August 20, 2005

Defense Contractors on Ethics

Looks like our nation's patriotic defense contractors have a bit of a beef with a reporting requirement proposed by the Senate. I knew there was a reason I kind of liked the Senate:

... One of the provisions that prompted criticism would require companies holding Pentagon contracts worth more than $10 million to submit reports to the secretary of Defense each year, naming any former Defense employees who took a job with them less than two years after leaving the department. The report would include the employees' current titles and lists of each "major defense system" they had worked on, both in their last two years of employment at the Pentagon and on behalf of the contractor.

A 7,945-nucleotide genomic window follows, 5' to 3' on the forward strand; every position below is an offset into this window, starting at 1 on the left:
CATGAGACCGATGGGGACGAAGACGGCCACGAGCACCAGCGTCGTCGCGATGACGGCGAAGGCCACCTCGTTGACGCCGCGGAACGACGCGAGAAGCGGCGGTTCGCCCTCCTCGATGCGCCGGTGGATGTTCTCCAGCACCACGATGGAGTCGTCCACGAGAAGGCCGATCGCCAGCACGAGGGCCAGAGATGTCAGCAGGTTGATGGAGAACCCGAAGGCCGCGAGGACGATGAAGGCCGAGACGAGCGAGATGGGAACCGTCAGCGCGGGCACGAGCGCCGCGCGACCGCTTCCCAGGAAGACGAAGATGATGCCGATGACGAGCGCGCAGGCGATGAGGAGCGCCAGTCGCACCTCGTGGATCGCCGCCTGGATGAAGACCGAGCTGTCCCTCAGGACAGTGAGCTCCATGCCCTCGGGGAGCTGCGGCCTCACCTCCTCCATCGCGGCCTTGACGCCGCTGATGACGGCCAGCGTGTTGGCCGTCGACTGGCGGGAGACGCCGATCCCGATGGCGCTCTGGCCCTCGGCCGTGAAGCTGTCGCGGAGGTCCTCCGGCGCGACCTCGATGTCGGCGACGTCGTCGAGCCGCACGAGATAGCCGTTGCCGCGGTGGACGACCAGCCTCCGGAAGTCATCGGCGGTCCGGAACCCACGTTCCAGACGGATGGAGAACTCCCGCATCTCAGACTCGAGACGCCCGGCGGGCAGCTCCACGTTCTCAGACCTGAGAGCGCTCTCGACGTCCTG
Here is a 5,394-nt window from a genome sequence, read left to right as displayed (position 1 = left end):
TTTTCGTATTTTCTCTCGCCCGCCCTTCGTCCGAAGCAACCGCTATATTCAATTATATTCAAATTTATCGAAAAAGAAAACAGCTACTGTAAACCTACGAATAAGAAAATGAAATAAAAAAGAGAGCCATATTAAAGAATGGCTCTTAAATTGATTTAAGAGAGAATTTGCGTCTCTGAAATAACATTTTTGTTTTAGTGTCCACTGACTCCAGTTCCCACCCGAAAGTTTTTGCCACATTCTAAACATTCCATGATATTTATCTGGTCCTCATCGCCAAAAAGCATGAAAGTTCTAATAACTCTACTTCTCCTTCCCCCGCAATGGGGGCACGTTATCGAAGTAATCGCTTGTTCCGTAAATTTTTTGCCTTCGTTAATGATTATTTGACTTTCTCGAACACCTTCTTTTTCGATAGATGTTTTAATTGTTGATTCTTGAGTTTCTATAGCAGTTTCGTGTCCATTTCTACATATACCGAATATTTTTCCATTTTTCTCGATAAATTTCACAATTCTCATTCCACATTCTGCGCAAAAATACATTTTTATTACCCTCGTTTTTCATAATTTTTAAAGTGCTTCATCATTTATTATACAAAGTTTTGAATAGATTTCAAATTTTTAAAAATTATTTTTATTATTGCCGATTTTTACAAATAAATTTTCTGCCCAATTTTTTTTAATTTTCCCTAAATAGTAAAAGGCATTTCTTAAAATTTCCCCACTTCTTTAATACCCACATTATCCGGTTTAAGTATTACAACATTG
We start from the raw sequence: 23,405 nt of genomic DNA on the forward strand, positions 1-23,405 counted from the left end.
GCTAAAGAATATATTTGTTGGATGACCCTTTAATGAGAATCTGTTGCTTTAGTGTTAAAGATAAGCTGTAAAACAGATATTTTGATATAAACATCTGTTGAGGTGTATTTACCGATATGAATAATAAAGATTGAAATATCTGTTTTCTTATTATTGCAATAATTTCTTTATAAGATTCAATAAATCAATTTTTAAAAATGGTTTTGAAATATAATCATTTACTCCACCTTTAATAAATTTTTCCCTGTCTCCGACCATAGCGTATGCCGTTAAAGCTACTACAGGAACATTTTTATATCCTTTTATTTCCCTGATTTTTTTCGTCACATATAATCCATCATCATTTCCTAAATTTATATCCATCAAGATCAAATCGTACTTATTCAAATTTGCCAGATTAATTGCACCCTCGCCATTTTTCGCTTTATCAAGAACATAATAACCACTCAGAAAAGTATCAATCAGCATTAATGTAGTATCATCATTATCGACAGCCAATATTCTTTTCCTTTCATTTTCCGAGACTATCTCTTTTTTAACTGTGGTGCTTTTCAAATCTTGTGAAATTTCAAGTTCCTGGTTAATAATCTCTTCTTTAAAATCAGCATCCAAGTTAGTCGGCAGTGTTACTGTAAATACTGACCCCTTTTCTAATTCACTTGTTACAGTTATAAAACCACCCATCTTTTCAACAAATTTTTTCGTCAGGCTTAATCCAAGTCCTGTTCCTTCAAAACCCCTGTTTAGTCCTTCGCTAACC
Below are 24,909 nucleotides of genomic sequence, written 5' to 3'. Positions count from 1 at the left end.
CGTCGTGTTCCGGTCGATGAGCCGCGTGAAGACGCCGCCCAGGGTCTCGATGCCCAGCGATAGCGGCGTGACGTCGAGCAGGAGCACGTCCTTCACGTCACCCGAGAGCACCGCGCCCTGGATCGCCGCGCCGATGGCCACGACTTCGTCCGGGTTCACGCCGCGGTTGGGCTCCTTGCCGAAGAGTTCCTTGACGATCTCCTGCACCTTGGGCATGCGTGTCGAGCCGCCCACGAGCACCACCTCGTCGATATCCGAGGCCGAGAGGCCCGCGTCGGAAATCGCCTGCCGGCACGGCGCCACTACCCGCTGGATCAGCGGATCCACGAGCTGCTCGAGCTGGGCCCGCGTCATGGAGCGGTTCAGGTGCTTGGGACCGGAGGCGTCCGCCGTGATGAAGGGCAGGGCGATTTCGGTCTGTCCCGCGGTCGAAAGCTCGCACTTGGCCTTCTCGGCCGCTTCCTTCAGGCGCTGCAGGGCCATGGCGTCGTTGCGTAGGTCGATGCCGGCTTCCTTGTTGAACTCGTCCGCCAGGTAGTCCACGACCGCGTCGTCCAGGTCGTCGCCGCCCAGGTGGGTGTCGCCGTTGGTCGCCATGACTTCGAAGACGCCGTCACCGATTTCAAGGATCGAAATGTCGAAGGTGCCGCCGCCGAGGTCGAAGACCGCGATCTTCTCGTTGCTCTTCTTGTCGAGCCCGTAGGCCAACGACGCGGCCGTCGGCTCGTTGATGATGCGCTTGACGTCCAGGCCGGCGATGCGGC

Scott Amey, general counsel for the Project on Government Oversight, a Washington, D.C.-based watchdog group, said the requirement would make the Defense procurement system more transparent. "Currently, there's no system to find or locate people who have gone from the government to the private sector," he said.

But, the industry groups wrote, the reporting requirement is "unnecessary" and "would subject former Defense Department employees to post-government employment restrictions that are different from those imposed on former employees of other federal agencies, which might hinder Defense's efforts to recruit talented individuals." ...

When the public graft runs in the billions of dollars, I think an industry has earned itself a little extra-special scrutiny.

Posted by natasha at August 20, 2005 04:52 PM | Corruption & Graft | Technorati links |